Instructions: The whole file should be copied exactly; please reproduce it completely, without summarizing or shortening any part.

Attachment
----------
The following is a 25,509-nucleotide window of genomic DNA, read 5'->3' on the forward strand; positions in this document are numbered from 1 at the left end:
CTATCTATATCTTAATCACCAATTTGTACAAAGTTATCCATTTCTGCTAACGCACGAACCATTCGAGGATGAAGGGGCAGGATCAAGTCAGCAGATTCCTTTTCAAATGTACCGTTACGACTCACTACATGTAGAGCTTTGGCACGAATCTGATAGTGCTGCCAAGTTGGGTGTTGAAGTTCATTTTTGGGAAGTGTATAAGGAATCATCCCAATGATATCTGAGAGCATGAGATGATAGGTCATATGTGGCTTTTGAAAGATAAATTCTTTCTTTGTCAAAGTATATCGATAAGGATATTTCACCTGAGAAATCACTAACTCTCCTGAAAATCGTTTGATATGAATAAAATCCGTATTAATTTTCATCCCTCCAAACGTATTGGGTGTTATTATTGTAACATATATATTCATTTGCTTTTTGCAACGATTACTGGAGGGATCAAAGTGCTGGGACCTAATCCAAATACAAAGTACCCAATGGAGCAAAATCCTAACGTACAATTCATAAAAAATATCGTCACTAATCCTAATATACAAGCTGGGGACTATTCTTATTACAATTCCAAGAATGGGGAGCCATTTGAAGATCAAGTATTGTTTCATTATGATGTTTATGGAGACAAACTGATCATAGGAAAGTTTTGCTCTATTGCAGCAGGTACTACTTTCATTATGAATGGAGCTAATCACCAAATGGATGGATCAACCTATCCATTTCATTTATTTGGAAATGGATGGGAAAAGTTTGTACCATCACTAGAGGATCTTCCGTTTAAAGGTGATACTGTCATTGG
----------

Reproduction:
The following is a 25,509-nucleotide window of genomic DNA, read 5'->3' on the forward strand; positions in this document are numbered from 1 at the left end:
CTATCTATATCTTAATCACCAATTTGTACAAAGTTATCCATTTCTGCTAACGCACGAACCATTCGAGGATGAAGGGGCAGGATCAAGTCAGCAGATTCCTTTTCAAATGTACCGTTACGACTCACTACATGTAGAGCTTTGGCACGAATCTGATAGTGCTGCCAAGTTGGGTGTTGAAGTTCATTTTTGGGAAGTGTATAAGGAATCATCCCAATGATATCTGAGAGCATGAGATGATAGGTCATATGTGGCTTTTGAAAGATAAATTCTTTCTTTGTCAAAGTATATCGATAAGGATATTTCACCTGAGAAATCACTAACTCTCCTGAAAATCGTTTGATATGAATAAAATCCGTATTAATTTTCATCCCTCCAAACGTATTGGGTGTTATTATTGTAACATATATATTCATTTGCTTTTTGCAACGATTACTGGAGGGATCAAAGTGCTGGGACCTAATCCAAATACAAAGTACCCAATGGAGCAAAATCCTAACGTACAATTCATAAAAAATATCGTCACTAATCCTAATATACAAGCTGGGGACTATTCTTATTACAATTCCAAGAATGGGGAGCCATTTGAAGATCAAGTATTGTTTCATTATGATGTTTATGGAGACAAACTGATCATAGGAAAGTTTTGCTCTATTGCAGCAGGTACTACTTTCATTATGAATGGAGCTAATCACCAAATGGATGGATCAACCTATCCATTTCATTTATTTGGAAATGGATGGGAAAAGTTTGTACCATCACTAGAGGATCTTCCGTTTAAAGGTGATACTGTCATTGG